We have a tendency to ignore problems, wishing that they will go away. You know the feeling - you have an awkward and hard problem to tackle, your stomach starts to tighten up, your brain clogs up, your breathing pattern goes awry, your hands automatically open up five new browser windows and you are doing everything except actually tackle the issue at hand.

Eventually, the problem grows so large that you cannot wish it away. You actually have to sit down and tackle it and it is probably a much harder solution now than it might have been earlier coz you let it grow and fester.

the tangent

In the late 1890s and early 1900s, one of the biggest crises the Western world faced was of horse manure.

Crossing a street could be an unsavory affair. In New York city, by one estimate, horses left behind 2.5 million pounds of manure and sixty thousand gallons of urine every day.

– Earl Swift, author.

That translates to 413 thousand tons of horse poop in a year. That's four hundred and thirteen, followed by SIX zeroes (and in kilograms, coz well, it should be). And about 10 million litres of urine!

The Water-Cart. From 'Street Life in London', 1877, by John Thomson and Adolphe Smith.
Photo by LSE Library / Unsplash

This was in just New York City. So, a huge crisis as the smell, the smear of all of it, and the cleaning up was a gargantuan task. Day in and day out.

And almost overnight, this problem was magically solved - with the invention and adoption of automobiles.

Solving the problem as it was might have not been possible at all. I mean, how do you continuously and constantly keep disposing things? But with a tremendous shift in thinking and technology, it was solved.

Ain't that wonderful.

Except, we just replaced horse poop with a different problem and proceeded to ignore it for a long time after.

What waste do automobiles create? And where does it all go?

Our climate crisis today is the result of that amazingly brilliant but ultimately not-enough solution over 100 years ago. It came about for multiple reasons, probably expounded upon by people much smarter than me.

One is a lack of second-order thinking i.e. what will the invention of automobiles lead to? Well, obviously a lot of harmful gases being released into the atmosphere (let's ignore all the production related issues, the deforestation, the mining etc to keep things simple here in this post)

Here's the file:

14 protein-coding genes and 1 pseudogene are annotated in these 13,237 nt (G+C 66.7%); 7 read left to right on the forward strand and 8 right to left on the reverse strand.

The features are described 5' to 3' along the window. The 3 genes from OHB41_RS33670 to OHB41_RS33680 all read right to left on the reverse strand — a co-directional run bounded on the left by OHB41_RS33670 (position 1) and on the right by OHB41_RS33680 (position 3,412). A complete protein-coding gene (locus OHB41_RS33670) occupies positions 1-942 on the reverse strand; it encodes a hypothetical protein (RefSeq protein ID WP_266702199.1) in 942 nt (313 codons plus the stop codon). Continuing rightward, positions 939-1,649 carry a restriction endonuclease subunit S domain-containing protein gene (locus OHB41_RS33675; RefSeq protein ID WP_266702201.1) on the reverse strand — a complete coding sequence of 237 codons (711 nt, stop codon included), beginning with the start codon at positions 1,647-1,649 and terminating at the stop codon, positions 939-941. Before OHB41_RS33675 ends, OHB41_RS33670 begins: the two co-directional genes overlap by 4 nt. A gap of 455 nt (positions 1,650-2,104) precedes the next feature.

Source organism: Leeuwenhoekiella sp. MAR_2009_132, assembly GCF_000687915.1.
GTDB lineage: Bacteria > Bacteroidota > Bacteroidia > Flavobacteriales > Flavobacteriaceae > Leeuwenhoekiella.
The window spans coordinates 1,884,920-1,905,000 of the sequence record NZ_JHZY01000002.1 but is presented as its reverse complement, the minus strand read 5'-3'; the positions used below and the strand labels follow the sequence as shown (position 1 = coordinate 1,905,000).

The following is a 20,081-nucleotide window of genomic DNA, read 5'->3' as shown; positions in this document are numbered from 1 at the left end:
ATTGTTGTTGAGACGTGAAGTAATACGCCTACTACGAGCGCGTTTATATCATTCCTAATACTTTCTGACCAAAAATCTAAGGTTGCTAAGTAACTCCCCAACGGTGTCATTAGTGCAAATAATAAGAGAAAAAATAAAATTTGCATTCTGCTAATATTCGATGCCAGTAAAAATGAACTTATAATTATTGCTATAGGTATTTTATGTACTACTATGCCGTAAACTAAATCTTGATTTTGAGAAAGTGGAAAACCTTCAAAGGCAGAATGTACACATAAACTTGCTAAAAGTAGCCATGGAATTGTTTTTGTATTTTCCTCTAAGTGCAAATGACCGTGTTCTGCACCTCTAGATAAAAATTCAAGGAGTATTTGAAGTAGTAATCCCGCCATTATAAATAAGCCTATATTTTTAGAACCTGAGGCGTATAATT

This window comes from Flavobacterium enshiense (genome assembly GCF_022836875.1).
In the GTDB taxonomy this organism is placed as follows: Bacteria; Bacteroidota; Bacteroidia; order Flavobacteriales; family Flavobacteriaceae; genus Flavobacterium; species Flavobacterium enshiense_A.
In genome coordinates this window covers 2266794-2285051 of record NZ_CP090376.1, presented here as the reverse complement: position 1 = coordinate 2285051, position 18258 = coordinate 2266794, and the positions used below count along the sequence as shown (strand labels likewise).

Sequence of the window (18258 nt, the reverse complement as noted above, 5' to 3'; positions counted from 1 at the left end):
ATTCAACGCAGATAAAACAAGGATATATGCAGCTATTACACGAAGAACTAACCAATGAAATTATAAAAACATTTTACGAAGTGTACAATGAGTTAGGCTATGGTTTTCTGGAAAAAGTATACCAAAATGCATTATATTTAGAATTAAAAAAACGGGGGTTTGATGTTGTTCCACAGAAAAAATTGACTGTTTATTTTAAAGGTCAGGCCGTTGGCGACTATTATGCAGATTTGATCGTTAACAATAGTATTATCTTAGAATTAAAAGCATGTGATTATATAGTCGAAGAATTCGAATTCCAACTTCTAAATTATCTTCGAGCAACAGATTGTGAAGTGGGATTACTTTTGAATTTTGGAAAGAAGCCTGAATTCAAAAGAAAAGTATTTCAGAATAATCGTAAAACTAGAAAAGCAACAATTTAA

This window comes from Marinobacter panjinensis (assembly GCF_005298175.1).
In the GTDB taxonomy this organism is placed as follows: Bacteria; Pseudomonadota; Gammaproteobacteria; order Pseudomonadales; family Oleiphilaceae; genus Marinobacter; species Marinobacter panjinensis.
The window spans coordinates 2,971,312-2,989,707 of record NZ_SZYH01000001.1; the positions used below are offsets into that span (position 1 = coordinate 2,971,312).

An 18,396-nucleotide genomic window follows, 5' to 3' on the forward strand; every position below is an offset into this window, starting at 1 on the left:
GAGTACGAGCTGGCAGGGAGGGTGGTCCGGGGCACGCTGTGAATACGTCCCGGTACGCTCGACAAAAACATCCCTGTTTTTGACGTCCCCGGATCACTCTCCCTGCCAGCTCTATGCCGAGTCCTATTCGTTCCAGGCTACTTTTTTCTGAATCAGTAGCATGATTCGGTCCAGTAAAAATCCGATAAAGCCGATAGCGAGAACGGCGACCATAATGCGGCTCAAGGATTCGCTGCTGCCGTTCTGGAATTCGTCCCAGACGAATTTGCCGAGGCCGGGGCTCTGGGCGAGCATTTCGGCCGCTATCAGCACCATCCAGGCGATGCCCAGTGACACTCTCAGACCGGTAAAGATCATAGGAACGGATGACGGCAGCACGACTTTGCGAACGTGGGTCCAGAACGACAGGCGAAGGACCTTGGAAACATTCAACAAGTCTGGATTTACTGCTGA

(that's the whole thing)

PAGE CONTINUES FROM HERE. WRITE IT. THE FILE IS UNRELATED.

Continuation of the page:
And what happens to all these gases?

So, we just replaced the horse poop problem with a much harder problem, and at a much larger scale.

*** end of tangent ***

where does that leave you and me?

Okay, let me not go down this rabbit hole more. Let's try and bring this back to something resembling fitness or strength or something, shall we.

We know we should eat reasonably well, sleep enough, keep our body moving, spend time with our friends and family, and keep our brain working well. Nothing crazy - not eating sugar ever again in your life, for example, is unnecessary and unrealistic.

Wishing for a magic solution is also unrealistic. It is not going to happen. Even if it does, it might very well be replacing horse poop with greenhouse gases (ha, finally some semblance of why that entire tangent was there eh!)

Shoving pills to take care of your sugar issues or your sleep issues is not a solution.

Drastic short-term diets and then going back to your gluttony is not a solution.

Catching up on sleep over the weekend while sleeping 4 hours during the week is not a solution.

Saying you will spend time with your friends and family next week/month/year once you get over this current phase is not a solution.

If you cannot solve things today, expecting to solve it when the problem worsens is not a sensible notion.

Actually, solve might not be the right word. Instead, all I am thinking is to acknowledge the issue and starting to chip away at it.

What are you shoving under the carpet and telling yourself that you will get to it later?

What are you hoping will get magically solved by an advancement in technology?

What is your horse poop that you think will get better when we replace it with greenhouse gases?